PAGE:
New Brunswick

Auditor general shows impatience over province's bleak debt picture

New Brunswick Auditor General Kim MacPherson has renewed warnings the province has spent itself into a dangerous level of debt.

Government's budget for 2019, plans for $14.5B in net debt, with a deficit of $189M

New Brunswick Auditor General Kim MacPherson wonders if the New Brunswick government has been hearing the alarm she's been sounding about the debt. (Maria Burgos/CBC)

New Brunswick Auditor General Kim MacPherson has renewed warnings the province has spent itself into a dangerous level of debt and called for the Gallant government to take the issue more seriously.

"I again encourage government to set targets to eliminate deficits and reduce net debt," MacPherson said in a presentation to the legislature's public accounts and Crown corporations committees Tuesday. 

"I remain concerned the province has no immediate plan to address the continuing fiscal decline." 

MacPherson outlined how New Brunswick's debt has grown by nearly $7 billion over the last decade — a more extreme deterioration in its financial health than other smaller provinces have allowed. 

She pointed out that New Brunswick's debt per capita, which was 26 per cent lower than Nova Scotia's in 2008, is now 16 per cent higher, and she criticized the province for significantly raising tax revenue, then spending most of it on new programs.

"Despite governments actions such as tax increases, program changes and reducing civil service benefits, deficits and increases to net debt continue," she said.

No end in sight

MacPherson's bleak assessment of New Brunswick's financial position and downward direction are in stark contrast to the government's own view that it has been fiscally responsible and is reducing over-spending fast enough.

Since the 2014 election, the New Brunswick Liberals have twice pushed back their target date for eliminating the deficit  — currently giving themselves three more years — with no stated plan yet to begin paying down debt.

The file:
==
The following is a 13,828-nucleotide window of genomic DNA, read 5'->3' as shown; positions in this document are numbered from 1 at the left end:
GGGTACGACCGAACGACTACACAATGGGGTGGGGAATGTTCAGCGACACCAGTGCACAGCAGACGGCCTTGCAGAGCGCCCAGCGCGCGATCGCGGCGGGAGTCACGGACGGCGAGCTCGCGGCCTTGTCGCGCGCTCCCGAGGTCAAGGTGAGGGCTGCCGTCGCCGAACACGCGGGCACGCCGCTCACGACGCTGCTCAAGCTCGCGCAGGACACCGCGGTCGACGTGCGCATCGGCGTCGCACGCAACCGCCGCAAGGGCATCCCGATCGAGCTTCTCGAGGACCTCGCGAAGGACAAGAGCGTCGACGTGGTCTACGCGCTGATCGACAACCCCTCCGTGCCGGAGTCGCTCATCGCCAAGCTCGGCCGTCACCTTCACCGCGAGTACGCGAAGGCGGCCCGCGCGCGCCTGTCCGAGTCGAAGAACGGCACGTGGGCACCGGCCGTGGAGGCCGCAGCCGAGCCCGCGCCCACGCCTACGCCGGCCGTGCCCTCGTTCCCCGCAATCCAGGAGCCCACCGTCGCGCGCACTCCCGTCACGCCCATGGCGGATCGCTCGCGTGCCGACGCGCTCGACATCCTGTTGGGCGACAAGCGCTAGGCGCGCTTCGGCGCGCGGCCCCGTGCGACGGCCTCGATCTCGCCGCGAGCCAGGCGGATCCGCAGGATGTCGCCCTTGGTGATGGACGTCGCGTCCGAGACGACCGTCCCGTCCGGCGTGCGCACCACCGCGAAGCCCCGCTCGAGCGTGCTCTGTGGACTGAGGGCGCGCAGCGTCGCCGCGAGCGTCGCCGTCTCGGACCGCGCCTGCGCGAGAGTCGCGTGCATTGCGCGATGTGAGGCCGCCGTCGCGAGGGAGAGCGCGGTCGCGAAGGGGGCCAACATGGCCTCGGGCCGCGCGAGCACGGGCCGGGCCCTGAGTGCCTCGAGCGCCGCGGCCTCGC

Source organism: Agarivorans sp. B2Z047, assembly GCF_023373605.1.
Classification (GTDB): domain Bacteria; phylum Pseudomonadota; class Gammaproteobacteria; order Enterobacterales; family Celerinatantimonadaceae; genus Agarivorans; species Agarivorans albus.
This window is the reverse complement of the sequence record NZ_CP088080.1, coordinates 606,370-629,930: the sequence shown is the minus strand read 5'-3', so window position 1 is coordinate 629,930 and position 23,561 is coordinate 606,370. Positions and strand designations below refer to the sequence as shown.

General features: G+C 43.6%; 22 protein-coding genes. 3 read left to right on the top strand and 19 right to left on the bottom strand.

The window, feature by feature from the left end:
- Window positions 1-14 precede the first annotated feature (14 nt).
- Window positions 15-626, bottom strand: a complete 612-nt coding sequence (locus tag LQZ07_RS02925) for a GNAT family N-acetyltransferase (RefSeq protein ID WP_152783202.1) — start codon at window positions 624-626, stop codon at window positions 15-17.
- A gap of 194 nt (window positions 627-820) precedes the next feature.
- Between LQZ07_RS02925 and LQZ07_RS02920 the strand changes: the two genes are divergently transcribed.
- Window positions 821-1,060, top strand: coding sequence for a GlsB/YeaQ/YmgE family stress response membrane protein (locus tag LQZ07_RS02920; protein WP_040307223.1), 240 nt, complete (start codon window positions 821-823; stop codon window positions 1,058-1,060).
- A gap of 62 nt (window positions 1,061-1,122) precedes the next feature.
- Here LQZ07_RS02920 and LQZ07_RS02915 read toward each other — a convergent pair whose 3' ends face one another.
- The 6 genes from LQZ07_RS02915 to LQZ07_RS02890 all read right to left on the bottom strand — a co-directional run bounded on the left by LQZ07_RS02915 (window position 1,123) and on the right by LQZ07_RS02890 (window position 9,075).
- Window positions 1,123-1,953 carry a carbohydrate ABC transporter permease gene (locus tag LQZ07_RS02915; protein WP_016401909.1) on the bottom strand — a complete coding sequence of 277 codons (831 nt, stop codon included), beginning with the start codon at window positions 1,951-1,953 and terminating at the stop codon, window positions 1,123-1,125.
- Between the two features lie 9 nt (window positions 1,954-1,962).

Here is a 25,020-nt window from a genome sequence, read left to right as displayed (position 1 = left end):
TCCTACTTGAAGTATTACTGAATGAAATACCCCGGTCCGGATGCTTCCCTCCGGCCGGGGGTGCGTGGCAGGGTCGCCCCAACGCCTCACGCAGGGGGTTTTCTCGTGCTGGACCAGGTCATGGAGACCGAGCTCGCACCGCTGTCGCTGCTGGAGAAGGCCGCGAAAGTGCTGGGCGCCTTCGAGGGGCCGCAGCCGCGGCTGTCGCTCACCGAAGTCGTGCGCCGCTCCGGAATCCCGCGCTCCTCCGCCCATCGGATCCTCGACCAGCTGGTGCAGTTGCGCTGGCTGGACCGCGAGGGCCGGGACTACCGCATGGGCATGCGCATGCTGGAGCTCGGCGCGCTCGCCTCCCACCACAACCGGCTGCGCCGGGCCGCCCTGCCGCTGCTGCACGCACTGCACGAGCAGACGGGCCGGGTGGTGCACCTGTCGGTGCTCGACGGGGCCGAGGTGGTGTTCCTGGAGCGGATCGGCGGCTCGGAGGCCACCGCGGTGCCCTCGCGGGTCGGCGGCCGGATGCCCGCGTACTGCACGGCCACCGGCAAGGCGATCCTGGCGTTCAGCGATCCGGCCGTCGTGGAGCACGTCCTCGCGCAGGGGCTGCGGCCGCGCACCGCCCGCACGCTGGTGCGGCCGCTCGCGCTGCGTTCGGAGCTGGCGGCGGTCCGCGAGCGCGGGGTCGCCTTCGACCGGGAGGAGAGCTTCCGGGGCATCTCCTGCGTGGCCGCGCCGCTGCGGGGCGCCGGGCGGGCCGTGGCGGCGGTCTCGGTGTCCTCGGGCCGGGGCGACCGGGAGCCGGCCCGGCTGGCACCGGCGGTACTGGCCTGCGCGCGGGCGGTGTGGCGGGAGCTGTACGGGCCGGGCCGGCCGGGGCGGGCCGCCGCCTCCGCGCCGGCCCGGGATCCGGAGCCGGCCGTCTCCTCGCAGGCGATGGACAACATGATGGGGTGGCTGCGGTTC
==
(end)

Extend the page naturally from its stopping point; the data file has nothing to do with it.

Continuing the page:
Obviously, my concerns I have been stating year after year after year have not hit home.- Kim MacPherson, auditor general

Last month, Premier Brian Gallant graded his government's financial management as a success.

"I don't think a lot of people four years ago would have thought we could have got our finances under control, reduce the deficit by more than half and not cut the bottom line of education and health care," Gallant said. 

"We accomplished exactly that."

MacPherson expressed concern with that record.

"Government's budget for 2019 plans for $14.5 billion in net debt, with a deficit of $189 million. This will be the eleventh year of consecutive deficits. As I have reported repeatedly, this trend is not sustainable."

Trouble is coming

Under questioning from Opposition Leader Blaine Higgs, MacPherson expressed frustration that similar warnings are issued by her every year and ignored even though signs are everywhere that trouble is coming. 

In particular, she said, she was discouraged that negative outlooks issued by national credit rating agencies after the last provincial budget didn't cause government to change course.

"If there is no signal to tell the government they need to do something to prevent a downgrade I don't know what it would be," said MacPherson.

"Obviously, my concerns I have been stating year after year after year have not hit home," she said.

"When people start to try and get a handle on this problem it's going to be like turning the Titanic. It's going to take time.  There's a problem on the horizon. They need to take note that it is there and address it."

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